Advances In DIY Firearms Milling, 3-D Printing Technologies Alarms Law Enforcement

With advances in milling and in 3-D printing technology, police agencies across the country are raising an alarm over “ghost guns” — homemade firearms that don’t have serial numbers, aren’t purchased through federal firearms licensed dealers and are, thus, untraceable.

In an August 28 San Diego Union-Tribune feature by Kristina Davis, federal, state and local local enforcement officials discuss their growing concern with “ghost guns.”

State laws — including those in California — prohibit the sale of these home-made completed rifles without serial numbers, but it is not illegal to posses them in specific configurations, according to Paul Ware, counsel for the Los Angeles division of the U.S. Bureau of Alcohol, Tobacco, Firearms and Explosives (BATFE).

Ware told Davis that he first heard of “ghost guns” a few years ago when an investigator forwarded him a video from a San Diego news station about how a local business was inviting people to make their own AR-15-type weapons around Christmastime.

“I watched the video and said ‘That’s interesting,’” Ware told Davis, noting the business didn’t have a firearms manufacturing license, which is needed to make guns for sale legally. “We told them they needed a license, and they decided not to get a license,” he told Davis.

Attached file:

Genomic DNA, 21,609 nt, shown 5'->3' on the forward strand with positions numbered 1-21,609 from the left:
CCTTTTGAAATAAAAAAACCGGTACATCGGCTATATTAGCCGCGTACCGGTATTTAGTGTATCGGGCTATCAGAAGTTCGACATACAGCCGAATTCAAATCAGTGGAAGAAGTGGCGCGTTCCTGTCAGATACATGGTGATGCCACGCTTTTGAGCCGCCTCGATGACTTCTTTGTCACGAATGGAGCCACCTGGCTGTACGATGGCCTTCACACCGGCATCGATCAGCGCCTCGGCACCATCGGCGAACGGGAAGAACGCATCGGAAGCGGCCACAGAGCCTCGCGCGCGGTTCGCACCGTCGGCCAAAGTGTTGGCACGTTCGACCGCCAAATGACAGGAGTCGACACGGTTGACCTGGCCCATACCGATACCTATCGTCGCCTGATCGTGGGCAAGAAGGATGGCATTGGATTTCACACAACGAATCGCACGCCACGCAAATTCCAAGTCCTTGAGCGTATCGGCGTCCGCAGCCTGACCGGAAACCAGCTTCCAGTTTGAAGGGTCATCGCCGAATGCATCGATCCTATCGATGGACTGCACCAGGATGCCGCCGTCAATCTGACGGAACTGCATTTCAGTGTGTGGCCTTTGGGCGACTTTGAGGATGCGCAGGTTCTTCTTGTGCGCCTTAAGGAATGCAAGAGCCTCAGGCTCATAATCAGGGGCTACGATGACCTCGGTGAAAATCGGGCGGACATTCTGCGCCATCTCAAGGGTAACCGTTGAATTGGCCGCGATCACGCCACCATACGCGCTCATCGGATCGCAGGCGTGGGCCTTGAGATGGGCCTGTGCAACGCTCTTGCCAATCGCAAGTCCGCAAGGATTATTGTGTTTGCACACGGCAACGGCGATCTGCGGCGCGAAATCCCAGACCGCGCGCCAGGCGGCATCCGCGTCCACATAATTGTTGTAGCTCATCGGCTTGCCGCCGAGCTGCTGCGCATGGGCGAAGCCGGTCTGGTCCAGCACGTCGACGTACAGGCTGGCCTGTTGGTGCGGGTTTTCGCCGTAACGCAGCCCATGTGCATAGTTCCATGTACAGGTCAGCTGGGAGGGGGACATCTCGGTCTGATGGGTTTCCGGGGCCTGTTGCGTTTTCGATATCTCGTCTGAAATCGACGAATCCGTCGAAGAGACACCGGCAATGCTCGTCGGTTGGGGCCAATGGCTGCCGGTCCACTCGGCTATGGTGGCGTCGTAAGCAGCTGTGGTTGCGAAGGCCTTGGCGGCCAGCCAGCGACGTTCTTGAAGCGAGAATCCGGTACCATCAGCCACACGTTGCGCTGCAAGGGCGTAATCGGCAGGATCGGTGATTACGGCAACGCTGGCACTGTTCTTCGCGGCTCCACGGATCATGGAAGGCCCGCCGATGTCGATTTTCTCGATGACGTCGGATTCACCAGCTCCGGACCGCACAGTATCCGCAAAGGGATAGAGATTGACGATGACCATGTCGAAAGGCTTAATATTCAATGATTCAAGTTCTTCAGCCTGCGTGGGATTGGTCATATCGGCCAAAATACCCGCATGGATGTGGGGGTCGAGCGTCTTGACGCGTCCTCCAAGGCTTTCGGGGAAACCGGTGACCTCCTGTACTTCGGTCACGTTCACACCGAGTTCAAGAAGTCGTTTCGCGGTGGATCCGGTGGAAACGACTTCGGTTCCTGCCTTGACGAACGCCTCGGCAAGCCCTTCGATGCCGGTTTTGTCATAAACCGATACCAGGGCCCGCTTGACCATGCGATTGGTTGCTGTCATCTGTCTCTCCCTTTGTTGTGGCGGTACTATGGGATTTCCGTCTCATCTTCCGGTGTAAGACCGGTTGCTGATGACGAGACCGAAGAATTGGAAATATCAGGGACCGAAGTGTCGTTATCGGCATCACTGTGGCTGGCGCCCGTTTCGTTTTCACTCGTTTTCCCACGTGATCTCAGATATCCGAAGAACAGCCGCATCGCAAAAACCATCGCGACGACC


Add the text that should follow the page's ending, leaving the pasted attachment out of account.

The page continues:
Licensed gun manufacturers are legally required to engrave identifying information on a weapon’s lower receiver. It must include the manufacturer’s name and unique serial number. An unfinished lower receiver (URL) can be sold legally without a license if it is missing key components that make it an operable firearm. This is typically called the “80 percent rule,” meaning the firearm is fourth-fifths complete but inoperable. It is a not a formal rule or mandated, merely an industry term.

A buyer can easily manipulate URL to house other components, such as barrel, trigger mechanism, upper receiver and stock, to make it operable, also from legally available parts. URLs can also be made from scratch.

None of this is illegal and there is a growing do-it-yourself gun smithing community.

“It’s not as nefarious as it sounds,” Steve Herrick, owner of MakerPlace in Morena, told Davis. Herrick’s MakerPlace includes a workshop that rents everything from metalworking tools to 3-D printers.